Carpenter bees are solitary bees that get their common name from their habit of boring chambers in solid wood in order to create living quarters for their larvae. Softer woods such as redwood may be preferred, and the wood is not eaten, but instead is reduced to sawdust (“frass”) which is ejected from the tunnels. The female bee does the excavating, and several females may be working in the same section of wood and using the same entrance hole, but creating separate galleries. Males and females over-winter in old galleries and emerge in the spring to mate. They will both die before the end of the summer and it is their offspring which begin the next year’s activity. The galleries may be used repeatedly, with each new female lengthening the tunnel, which often can be over 10 feet in length. She creates an average of 6 or 7 cells, each separated by a plug, and places an egg and a food supply of pollen and nectar in each cell. Once this is completed she never returns to care for the larvae.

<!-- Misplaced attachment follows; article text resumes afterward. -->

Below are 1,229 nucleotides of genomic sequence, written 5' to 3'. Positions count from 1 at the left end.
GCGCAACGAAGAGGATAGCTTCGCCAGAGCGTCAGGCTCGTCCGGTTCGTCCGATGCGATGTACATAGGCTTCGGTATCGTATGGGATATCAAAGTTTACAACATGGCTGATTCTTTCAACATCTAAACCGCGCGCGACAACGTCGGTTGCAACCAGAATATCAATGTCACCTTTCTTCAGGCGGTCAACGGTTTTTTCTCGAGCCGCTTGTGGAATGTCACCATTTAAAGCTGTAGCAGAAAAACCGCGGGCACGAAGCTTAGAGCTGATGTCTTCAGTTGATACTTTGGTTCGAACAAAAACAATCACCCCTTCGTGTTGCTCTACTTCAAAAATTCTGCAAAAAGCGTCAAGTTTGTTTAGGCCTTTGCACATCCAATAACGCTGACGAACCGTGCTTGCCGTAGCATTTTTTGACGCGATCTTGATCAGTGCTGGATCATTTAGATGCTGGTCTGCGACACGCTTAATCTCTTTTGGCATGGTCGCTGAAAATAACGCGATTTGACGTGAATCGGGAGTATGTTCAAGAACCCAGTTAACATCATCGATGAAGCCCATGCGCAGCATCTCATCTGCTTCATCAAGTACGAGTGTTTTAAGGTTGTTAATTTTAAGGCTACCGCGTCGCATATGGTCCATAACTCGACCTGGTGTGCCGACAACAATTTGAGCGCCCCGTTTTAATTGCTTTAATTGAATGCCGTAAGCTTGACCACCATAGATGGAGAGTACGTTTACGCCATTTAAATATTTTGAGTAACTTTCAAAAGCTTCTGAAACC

Surface coatings of paint or varnish are somewhat repellent, but not always. Injection of a residual dust insecticide into the gallery opening, followed by placement of a plug in the opening, will confine the bees to this treated area if done at night. Holes can then be permanently sealed. Where the bees are creating galleries over large areas of exterior surfaces, such as siding, some protection may be provided by spot treating the most susceptible areas with a microencapsulated insecticide. In general, though, these are important pollinators and if they are not attempting to nest within important wood members they should not be harmed.